Small start-up independent POD/ebook publishers for 2nd novel ‘The Wine is Red’ and ‘Travelling Light’ anthology. I didn’t have to pay them, as I was a chosen guinea-pig for the first and won a comp for publication from a proposal for the second, so I guess I’ve been pretty lucky. Next – would like to go it alone, but I’m not a techie type and have seen the struggle it is, even with help. Just have to see. The whole ghastly process seems to be getting more writer-friendly, but with a downside that will inevitably mean less content quality control even than there is now.
15. Who would you like to change places with… i.e. live someone else’s life for a week?
The Emperor, sorry, President, of China, so that I could lock up or if necessary shoot anyone responsible for the poaching and trade in ivory and tiger parts. I may not last the week, but at least I would have tried.
16. If you weren’t a writer, what would be your ideal profession?
Teaching children in Africa that protecting their continent’s wildlife is essential for their own future, and that limiting their own child-bearing potential is essential for both.
17. (2 part question) Bill Murray or Chevy Chase? And Michael Palin or John Cleese?
Don’t know enough about the first 2, but def Michael Palin.
18. What’s your most rewarding literary accomplishment to date (one that just blew your mind!)
Running an on-board writers’ group while lecturing on a free 31-day cruise along the West African coast before they shut most of it down. Once in a lifetime chance. I loved every mad minute. 2. Similar pre-pirate Indian ocean cruises were wonderful too, but were only two weeks each.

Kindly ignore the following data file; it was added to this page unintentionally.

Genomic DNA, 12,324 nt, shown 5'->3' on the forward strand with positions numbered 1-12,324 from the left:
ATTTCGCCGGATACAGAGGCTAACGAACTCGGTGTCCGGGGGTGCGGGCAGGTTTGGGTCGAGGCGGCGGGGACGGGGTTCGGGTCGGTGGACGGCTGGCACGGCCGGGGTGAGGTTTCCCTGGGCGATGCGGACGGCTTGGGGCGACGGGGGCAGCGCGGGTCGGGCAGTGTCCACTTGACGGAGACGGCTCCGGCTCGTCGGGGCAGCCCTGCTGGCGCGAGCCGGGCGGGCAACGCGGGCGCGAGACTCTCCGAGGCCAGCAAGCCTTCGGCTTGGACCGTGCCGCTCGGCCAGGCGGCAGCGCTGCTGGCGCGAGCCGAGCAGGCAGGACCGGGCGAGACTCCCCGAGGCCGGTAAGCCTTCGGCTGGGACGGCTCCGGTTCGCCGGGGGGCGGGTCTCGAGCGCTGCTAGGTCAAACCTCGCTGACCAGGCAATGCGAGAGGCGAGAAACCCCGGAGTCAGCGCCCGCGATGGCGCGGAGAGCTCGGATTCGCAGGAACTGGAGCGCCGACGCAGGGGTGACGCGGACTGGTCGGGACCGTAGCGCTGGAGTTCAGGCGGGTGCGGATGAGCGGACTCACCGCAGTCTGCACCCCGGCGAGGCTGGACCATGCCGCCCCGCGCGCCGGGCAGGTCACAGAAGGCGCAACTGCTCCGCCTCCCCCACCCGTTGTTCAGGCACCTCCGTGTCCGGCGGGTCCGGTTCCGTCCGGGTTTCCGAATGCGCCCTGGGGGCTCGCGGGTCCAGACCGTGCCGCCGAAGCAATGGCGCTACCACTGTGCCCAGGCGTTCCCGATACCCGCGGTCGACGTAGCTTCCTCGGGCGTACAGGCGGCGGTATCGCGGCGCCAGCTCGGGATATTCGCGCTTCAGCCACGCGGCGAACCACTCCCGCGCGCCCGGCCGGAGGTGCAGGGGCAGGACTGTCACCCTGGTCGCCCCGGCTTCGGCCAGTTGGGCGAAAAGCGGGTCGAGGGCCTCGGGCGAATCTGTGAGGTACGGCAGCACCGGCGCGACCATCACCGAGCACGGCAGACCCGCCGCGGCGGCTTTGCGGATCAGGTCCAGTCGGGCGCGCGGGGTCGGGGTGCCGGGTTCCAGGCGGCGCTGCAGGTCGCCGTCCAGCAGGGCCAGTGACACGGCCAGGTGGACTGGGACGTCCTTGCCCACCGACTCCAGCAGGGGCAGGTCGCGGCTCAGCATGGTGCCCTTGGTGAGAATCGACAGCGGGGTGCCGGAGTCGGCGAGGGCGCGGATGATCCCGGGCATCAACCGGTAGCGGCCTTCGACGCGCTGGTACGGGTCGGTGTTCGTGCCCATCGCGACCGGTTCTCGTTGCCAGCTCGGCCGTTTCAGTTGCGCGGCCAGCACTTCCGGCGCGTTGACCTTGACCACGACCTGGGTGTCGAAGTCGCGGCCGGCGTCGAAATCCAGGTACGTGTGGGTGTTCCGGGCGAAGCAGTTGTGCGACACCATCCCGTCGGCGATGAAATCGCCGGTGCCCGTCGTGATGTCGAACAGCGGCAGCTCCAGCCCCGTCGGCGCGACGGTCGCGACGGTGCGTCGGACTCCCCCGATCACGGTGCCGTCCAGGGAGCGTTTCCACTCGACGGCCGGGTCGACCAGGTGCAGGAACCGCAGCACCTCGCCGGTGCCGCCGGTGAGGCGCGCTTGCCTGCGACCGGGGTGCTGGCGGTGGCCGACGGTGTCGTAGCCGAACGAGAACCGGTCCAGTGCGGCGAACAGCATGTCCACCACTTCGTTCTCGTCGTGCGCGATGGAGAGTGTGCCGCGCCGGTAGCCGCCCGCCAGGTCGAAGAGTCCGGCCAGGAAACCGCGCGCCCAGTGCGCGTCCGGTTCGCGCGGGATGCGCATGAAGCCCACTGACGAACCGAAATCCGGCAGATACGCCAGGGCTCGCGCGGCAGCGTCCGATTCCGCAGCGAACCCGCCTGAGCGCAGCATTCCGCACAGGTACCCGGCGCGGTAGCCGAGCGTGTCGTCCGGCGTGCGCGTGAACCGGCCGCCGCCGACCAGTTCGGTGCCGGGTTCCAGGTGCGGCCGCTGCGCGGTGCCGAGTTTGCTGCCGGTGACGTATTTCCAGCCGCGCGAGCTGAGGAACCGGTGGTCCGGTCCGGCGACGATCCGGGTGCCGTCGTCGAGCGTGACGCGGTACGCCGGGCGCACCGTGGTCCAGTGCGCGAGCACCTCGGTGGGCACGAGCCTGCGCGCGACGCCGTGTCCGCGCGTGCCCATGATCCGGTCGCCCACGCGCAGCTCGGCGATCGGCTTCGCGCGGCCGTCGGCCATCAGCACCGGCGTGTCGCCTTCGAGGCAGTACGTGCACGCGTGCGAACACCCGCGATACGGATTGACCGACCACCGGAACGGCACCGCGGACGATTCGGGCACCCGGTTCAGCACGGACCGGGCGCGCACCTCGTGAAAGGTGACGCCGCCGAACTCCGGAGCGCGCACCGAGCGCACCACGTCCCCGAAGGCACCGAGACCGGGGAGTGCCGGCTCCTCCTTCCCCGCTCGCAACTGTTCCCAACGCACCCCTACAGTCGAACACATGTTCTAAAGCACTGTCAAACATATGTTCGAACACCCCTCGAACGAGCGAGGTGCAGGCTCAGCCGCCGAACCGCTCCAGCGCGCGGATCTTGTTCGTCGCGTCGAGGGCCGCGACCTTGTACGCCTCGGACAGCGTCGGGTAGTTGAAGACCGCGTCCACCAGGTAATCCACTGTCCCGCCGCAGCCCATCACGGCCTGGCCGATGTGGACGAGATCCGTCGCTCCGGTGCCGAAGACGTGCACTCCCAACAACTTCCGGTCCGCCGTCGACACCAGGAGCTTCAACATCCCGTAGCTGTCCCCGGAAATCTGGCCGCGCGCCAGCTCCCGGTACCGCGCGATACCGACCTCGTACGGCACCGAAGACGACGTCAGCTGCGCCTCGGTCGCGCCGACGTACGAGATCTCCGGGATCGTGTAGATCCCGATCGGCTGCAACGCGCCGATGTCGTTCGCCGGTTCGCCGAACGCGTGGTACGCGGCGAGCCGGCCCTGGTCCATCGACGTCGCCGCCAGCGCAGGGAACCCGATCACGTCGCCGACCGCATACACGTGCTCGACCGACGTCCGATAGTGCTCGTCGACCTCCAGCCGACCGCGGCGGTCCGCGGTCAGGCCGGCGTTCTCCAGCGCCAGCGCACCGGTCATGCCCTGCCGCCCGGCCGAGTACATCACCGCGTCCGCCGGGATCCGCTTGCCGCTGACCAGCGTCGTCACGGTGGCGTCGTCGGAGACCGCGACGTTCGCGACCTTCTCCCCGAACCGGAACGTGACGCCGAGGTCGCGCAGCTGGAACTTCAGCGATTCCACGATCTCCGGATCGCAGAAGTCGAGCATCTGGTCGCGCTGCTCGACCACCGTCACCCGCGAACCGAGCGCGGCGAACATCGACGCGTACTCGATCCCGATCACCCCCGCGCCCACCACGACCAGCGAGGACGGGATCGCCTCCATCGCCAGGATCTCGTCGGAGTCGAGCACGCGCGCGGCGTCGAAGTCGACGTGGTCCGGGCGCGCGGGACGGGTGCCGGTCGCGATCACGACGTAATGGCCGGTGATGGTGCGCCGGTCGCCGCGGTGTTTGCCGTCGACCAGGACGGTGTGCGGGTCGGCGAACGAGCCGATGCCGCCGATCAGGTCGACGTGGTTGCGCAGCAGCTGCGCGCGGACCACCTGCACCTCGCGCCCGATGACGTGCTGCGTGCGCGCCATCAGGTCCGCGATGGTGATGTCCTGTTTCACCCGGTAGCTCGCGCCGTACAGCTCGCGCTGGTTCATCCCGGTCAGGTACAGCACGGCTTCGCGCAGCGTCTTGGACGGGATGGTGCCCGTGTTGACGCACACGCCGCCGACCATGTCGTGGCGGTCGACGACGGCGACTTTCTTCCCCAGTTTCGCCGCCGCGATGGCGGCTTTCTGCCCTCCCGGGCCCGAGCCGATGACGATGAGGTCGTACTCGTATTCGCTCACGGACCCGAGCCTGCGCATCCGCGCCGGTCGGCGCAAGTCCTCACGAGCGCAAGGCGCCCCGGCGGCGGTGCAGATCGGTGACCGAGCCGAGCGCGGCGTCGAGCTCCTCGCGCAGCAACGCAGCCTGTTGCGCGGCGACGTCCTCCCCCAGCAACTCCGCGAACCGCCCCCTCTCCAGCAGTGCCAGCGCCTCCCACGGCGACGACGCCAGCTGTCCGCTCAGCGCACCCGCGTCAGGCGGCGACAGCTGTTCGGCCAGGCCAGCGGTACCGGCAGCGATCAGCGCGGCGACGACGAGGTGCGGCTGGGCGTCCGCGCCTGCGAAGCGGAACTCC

19. What quote do you live by?
It’s later than you think. I’m a terrible time-keeper and have awful anxiety dreams about missing trains and boats and planes.
20. What would be your ideal writer profession ambition (or have you achieved it already) ? (famous Pulitzer prize winning author, successful self-published author as a day job, etc.)
Every writer’s got to know her own limitations. I’ve probably reached mine, but wouldn’t mind rocketing sales and rave reviews for all my books, and a few more ‘talking cruises’ would be nice, if only the Indian Ocean would sort itself out.
21. Would you like to ask me a question?
Do you think quality control matters in the new world of self-publishing, and if so, what measures do you think would help introduce some effective quality control into the system?
I do. If a writer chooses to self-publish then they need learn the craft, put the money and effort into professional editing and cover work… make the whole book package (for the readers benefit) as best they can. If their book is falling under high standards then they should revise it till it meets the expectation of both reader and writer. I’m glad I took the time with my book… I care deeply about what my readers think and happy my book is being enjoyed by many.
Thanks again Kate, for interviewing with me and holding court at a wonderfully engaging writers group!
Anyone interested in interviewing with me here, send me a message at Lmontanino@gmail.com